A theater group in India has put together a performance of The Tempest, done completely in mime. Designed specifically for grade school kids, in the fear that Shakespeare is leaving schools, this performance relies entirely on actions. No words, which makes the story telling that much more challenging. Read more about this impressive performance here in the New Indian Express.
As a classroom exercise, have your kids mime a short part of one of Shakespeare’s plays. You really need to be expressive and understand the language in order to deliver a mimed performance effectively. This will be great fun!
Traveling soon and have kids? Well then, there is no better time to stop by a Shakespeare Festival. Family trips can be mundane and boring on the road, However, there are great ways to mix this up. You can play road games, you can stop by random bizarre sites along the way like a giant blue ox or motels made out of teepees or my favorite, Ted Drewes Frozen Custard (BEST. ICE CREAM. EVER). Or you can stop somewhere fabulous for some great Shakespeare! Guess what!? In most cities you can find great Shakespeare Festivals pretty easily!
Educators always say, and I’m sure you have heard this before, the best way to understand Shakespeare is to see Shakespeare PERFORMED (and even more so, perform it yourself!). Well, across the country and around the world there are festivals literally everywhere. The coolest part are the different venues. Some are in replica Globe Theaters: (San Diego, Ashland, Utah) others are in a park, others set on a lake, and so on… beautiful venues for beautiful theater.
I have composed a list of Shakespeare Festivals to make it easy to find a show around the globe while you’re on the road!
So the next road trip you are on, I expect to see a great photo of you and your family with the Shakespeare Festival you just visited!
If you run or are part of a Shakespeare Festival and you are not listed on my Shakespeare festival page, please let me know and I will be sure to add your organization.
I received an email a few weeks ago from a teacher using my books/plays for her students because she wanted them to improve their skills in reading comprehension. She wrote the following to me:
“I used your Midsummer Night’s Dream as reading material. I couldn’t get my high school special ed students to reread anything. Their thinking was, “I have already read that once and do not need to repeat.” But, by introducing this as a play that needed to be word-perfect and beginning on page 1 each day, they were willing to participate. They were rehearsing for a show, not simply earning a grade for the reading class. Your materials made all the difference. Most important, reading skills improved.”
— LaVelle Brown, Special Ed teacher
Many schools are missing or losing performing arts classes due to budget cuts. I’m writing a 12-part piece about why we do drama in school, where I present valuable reasons why we need theater in our education systems and why it’s critical to continue supporting it.
One of these reasons is COMPREHENSION. I’ve had a number of teachers and parents use my books or enroll their child in my classes to boost their understanding of language. Drama is amazing for this development!
Think about it:
Do kids only read a passage once in class? Typically, yes. Therefore, perform a play!
Participating in a play or a skit allows students to read through the passages multiple times. By learning their lines they support their growth in comprehension.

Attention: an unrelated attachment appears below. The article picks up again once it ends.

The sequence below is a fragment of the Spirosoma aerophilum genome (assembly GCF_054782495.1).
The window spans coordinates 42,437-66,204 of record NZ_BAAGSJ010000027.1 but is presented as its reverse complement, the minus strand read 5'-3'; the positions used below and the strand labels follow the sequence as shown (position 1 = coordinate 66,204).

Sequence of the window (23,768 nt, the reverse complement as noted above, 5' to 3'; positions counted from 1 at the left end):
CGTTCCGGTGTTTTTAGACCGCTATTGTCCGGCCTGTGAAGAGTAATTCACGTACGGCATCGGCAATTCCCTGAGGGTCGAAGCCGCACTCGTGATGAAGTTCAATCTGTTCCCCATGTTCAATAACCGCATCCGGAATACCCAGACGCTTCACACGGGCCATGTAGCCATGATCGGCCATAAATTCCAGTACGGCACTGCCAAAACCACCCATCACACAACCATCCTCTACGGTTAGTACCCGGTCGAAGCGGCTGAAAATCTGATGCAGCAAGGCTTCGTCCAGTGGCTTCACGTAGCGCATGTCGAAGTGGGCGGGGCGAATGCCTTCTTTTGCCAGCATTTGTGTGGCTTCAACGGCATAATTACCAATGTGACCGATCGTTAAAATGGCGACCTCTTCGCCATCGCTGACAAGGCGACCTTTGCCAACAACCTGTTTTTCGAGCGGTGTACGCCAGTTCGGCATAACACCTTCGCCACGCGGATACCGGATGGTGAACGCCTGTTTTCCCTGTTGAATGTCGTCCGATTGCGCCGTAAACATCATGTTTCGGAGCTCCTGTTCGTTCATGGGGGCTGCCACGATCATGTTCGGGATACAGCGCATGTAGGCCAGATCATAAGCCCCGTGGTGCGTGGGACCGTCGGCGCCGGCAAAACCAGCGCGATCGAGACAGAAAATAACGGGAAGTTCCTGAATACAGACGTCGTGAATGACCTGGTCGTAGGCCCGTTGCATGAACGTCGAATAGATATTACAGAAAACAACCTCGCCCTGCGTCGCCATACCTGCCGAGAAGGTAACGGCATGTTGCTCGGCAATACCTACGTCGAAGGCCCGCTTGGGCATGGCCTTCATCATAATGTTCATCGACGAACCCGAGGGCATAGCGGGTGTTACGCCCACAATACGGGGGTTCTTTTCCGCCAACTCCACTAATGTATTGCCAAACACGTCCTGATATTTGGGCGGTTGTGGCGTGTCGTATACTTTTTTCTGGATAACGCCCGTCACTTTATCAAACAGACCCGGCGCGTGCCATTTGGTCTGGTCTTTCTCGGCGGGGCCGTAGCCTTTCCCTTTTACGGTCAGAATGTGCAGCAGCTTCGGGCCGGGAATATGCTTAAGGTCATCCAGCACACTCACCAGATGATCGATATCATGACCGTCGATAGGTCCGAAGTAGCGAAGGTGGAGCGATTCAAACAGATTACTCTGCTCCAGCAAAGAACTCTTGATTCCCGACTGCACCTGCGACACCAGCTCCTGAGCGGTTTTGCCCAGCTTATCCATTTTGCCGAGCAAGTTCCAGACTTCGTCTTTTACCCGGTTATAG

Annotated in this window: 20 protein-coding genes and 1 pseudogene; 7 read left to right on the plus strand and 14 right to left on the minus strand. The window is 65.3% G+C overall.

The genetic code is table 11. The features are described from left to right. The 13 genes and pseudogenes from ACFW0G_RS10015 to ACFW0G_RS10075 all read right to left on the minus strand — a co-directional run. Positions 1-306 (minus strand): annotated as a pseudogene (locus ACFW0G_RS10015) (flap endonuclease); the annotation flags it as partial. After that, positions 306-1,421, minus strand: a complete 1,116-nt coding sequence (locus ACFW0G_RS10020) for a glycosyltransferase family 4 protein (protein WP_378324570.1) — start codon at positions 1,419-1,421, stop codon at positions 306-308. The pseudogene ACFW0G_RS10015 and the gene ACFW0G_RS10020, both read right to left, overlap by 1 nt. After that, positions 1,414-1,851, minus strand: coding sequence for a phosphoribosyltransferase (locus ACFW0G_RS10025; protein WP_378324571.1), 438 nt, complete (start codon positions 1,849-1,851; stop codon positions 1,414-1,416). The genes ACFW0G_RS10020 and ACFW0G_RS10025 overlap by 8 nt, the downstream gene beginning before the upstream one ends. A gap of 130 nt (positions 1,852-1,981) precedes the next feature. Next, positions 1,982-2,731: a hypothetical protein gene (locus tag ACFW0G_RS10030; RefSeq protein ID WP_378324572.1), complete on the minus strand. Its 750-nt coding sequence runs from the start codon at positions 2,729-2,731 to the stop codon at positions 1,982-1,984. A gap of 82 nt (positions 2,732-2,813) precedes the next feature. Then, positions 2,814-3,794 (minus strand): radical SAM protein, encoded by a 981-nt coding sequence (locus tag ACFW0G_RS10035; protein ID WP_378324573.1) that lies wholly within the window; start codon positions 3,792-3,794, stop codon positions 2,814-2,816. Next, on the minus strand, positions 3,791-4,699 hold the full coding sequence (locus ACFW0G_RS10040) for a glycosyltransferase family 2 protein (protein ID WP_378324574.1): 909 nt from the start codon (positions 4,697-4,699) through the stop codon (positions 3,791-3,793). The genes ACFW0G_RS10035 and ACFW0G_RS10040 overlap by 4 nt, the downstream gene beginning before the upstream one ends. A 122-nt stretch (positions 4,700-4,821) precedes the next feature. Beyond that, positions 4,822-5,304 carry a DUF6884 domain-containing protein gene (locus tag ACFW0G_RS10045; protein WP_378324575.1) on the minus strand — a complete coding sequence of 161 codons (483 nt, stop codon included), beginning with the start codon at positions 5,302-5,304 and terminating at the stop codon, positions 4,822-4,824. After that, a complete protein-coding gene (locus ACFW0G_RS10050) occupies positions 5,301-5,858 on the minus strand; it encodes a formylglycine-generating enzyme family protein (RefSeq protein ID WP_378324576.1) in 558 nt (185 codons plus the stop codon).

Do you want kids to understand the story line, theme, or see the “big picture”? Be in a performance!
We rehearse dozens of times before we actual perform on stage or in front of an audience. Didn’t get the concept on the first pass… how about the 30th? Yep, comprehension increases with every pass through the material.
Do you want to learn about a time in history? Do a play!
Understanding the Roman empire? Make an appearance in Julius Caesar.
Through rehearsals, performances, costume creation and design, comprehension is assimilated often without the participants even realizing it.
From a purely scientific perspective, repetitive review of a script creates new neuro-pathways in the brain, which leads to long-term comprehension skills. Isn’t that one of our goals as teachers, to help improve the brain?
It’s more than just “doing a play”, it’s about creating a more robust child that will make a difference in our future.
I would love to hear your thoughts about drama in school!
I have been so very lucky to meet a wonderful artist who has captured the plays of Shakespeare in a way unique to anything I’ve ever seen. (examples are below) As with Shakespeare, Jane Tomlinson was born and raised in Straford-upon-Avon. “The Bard has always been a towering figure in my life; his influence permeated my childhood,”…
Ok, my version of Macbeth for Kids is funny, but if you have a spare 3 minutes, this is an absolutely funny and fantastic view of Macbeth and Macduff arguing over whether Macduff was actually “born” or not! Great stuff by Timothy McSweeney:
(Macbeth and Macduff are fencing in front of a castle.)
MACBETH: Macduff! Let fall thy blade on vulnerable crests. I bear a charmed life, which must not yield to one of woman born.
MACDUFF: Despair thy charm! Macduff was from his mother’s womb untimely ripped.
(They stop sword fighting.)
MACDUFF: I was extracted surgically, in an operation.
MACBETH: Okay, but thou wast still born, right?
MACDUFF: No. Untimely ripped.
MACBETH: Okay, but after thou wast ripped, thou wast of woman born.
That’s right, I said “IN”, the Merchant IN Venice! Read below from one of our guest bloggers about a rare opportunity… I have always wondered how it would be to see Shakespeare’s characters in the places which the Bard himself thought for them, how it would be to see Lorenzo wooing Jessica outside a Venetian…